All month long we celebrate Ireland. From the music, to the festivals, to its famous coastlines and castles. Book our sweeping castle tour and spend an afternoon at falconry school. To get you ready, our travel experts share some of their best packing essentials. We also welcome three new advisors to the team.
Erika Reategui and Fernando Gonzalez
Mayla Melo spent a few weeks in perennial favorite Morocco. She combined the frenzy of Marrakech with the exquisite calm of the Atlas Mountains and Sahara Desert, before ending her visit in the ancient walled city of Fez.
Was this your first time in Morocco?
I was there in 2010 and it’s amazing how much has changed. The luxury travel market has really grown. The airport is much more organized and efficient. Everyone is still extremely welcoming.
What was your itinerary?
I spent a week in Marrakech before heading off to Fez, with several overnight stops along the way. In Marrakech no visit is complete without wandering through the central square known as the Jemaa el Fna and surrounding souk. Just get lost in it all – the sights, sounds and, yes, smells! Another favorite is the Majorelle Gardens, home to the late Yves Saint Laurent. I also recommend the Menara Gardens and Saadian Tombs.
From Marrakech, Ouarzazate is a 4-hour drive through the stunning Atlas Mountains. The city is known for its famous movie set and its Kasbah, which is a UNESCO World Heritage site. I spent the night in the Kasbah outside of the city called Ait Ben Haddou,which is another UNESCO site (“Gladiator” and “Game of Thrones” were filmed there.) . With the help of a guide there, we toured a tiny village comprised of only 14 Berber families. We learned that they live without electricity or internet. The next day, before arriving at the desert, I stopped by the Todgha Gorge. It’s an ideal place for adventure, full of rock climbing, rappelling, and hang gliding.
What was your night in the desert like?
An unforgettable adventure. The Desert Luxury Camp is so remote and peaceful. I was greeted with mint tea and shown to my tent which had a hot shower and a regular bathroom. Dinner was a great alfresco Moroccan feast, under a billion Saharan stars. After dinner, we sat by the bonfire as the staff sang for us. I haven’t seen shooting stars since I was a child, and that night I counted seven. They took us on a night walk where we marveled at the sky in complete silence. The next morning, I was up for a camel ride as we watched the sun rise. It was really blissful.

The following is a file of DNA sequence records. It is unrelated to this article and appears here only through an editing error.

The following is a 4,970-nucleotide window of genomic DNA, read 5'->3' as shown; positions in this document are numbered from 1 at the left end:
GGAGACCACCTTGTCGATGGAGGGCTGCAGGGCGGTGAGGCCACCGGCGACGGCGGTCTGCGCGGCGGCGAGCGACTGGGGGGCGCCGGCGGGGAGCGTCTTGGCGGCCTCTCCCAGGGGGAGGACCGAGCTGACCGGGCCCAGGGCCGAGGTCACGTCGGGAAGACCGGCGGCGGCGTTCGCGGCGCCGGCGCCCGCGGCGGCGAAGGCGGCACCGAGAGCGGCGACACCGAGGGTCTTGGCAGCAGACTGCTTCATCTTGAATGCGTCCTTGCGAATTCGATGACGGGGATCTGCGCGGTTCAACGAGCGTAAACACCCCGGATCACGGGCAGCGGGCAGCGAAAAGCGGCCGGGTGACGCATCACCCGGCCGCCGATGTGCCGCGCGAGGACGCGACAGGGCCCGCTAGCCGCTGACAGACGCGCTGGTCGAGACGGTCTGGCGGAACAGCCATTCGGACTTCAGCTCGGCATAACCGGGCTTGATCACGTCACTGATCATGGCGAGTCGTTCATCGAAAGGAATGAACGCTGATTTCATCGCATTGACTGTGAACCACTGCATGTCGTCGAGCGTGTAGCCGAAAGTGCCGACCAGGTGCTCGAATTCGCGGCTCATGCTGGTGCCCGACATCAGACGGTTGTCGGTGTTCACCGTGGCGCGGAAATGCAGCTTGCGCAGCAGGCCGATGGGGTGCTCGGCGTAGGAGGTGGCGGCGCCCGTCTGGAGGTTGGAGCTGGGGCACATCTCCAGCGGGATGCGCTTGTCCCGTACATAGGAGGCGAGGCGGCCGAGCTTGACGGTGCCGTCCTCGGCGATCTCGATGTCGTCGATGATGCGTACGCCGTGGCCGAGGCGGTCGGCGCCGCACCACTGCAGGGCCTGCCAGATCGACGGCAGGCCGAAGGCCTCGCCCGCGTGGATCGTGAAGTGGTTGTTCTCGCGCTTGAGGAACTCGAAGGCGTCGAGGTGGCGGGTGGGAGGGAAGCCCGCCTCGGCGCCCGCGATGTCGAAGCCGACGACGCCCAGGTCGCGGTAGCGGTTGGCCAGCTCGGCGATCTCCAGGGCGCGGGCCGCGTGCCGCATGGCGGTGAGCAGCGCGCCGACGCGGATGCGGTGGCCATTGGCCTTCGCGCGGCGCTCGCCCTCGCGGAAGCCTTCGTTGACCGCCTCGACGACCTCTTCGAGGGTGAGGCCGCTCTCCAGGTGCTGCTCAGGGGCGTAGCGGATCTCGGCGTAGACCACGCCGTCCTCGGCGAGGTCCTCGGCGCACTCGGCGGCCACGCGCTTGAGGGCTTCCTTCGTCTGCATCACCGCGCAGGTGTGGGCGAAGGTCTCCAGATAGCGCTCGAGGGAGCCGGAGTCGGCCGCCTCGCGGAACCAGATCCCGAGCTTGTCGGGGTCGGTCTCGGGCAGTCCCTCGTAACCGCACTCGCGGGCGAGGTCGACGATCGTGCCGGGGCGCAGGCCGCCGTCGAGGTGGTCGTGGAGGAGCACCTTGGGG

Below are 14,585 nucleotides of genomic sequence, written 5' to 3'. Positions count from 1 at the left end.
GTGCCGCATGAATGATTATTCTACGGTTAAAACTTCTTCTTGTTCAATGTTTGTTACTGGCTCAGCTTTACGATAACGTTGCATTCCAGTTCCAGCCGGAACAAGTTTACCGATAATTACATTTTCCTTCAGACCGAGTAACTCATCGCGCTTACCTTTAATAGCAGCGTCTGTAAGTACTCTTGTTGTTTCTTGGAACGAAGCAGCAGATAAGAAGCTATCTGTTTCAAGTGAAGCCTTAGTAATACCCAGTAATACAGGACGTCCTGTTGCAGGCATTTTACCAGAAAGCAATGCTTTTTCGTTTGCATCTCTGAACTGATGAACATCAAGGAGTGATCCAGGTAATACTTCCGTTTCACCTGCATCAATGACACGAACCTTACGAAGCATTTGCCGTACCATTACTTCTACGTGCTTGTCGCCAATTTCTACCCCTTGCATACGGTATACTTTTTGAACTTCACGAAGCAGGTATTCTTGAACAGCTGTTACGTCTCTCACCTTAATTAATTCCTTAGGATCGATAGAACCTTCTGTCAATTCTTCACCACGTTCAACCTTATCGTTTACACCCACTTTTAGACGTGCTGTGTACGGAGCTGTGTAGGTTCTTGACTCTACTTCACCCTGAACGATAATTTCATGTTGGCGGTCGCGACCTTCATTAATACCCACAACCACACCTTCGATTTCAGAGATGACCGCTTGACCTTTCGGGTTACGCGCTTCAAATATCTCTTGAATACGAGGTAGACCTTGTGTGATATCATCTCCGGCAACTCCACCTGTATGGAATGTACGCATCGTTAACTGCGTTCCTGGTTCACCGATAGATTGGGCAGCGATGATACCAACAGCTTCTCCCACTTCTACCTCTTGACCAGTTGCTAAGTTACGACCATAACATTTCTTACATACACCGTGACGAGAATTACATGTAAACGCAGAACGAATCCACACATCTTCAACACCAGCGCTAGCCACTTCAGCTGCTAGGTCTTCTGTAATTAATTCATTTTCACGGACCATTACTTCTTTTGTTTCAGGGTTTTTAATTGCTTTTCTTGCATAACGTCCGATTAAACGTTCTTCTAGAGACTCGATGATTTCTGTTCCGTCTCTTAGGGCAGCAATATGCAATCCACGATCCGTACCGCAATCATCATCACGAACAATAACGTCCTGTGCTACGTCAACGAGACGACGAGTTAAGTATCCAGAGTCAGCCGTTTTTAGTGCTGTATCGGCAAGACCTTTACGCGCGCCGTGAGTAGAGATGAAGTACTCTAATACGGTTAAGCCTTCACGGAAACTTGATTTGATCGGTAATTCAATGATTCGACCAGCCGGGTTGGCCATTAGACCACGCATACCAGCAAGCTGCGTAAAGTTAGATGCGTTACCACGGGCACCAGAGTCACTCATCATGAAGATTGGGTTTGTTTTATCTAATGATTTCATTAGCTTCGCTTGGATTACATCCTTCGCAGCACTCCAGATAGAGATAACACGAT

What were the top highlights of your trip?
• Camel trekking at dawn in the Sahara
• Counting the shooting stars on a brilliant desert night
• Going back in time visiting the miniscule village in Ait Ben Haddou
• Wandering through the famous Majorelle Gardens
• Exploring the souks in Marrakech
Tell us about the food.
Moroccan food is so good, so beautifully spiced and flavorful. Chicken, lamb and vegetables are a staple. My favorite meal was a vegetable tagine at a small restaurant I stopped at for lunch on my way to Fez. It was the first time that I saw local families eating out. In Marrakech, I had great Italian food at the Four Seasons. And I cannot forget the incredible orange juice from the Jemaa el Fna stalls.
What is the best time of year to visit?
April to early June, and September through November.
Any cool shops you visited?
The owner of Au Fil d’Or inside the Marrakech Souk makes kaftans, shirts and jackets with traditional elements but a flair that appeals to a Western customer.
Where do you recommend staying?
It’s worth spending a few nights in the legendary La Mamounia and wander through its magnificent gardens. The hotel underwent $100 million renovations a few years ago and looks just as grand as when it opened in 1920. I was greeted there with fresh almond milk and dates. Both were exquisite. So was the staff. Because it’s inside the Medina, the location is perfect for strolling to the main attractions.
The Four Seasons Marrakech, 10 minutes from the Medina, also had impeccable service. In Ouazarzate, Dar Ahlam is a magical property surrounded by palm groves. In Fez, the Dar Finn is a perfect little riad with 7 specious and beautifully decorated rooms. The roof top deck offers amazing views overlooking the Medina and city.
Don’t forget to…
• Come with an extra bag for purchases. So many colorful things to buy. Don’t forget to negotiate. It’s fun and part of the culture.
• Get a guide to navigate the city on the first day, then venture on your own. Moroccans are very friendly and if you get lost they will help you to find your way.
• Go to Jemaa el Fna at sunrise and have mint tea in one of the rooftops restaurants to watch the square come to life.
• Spend two nights in the desert.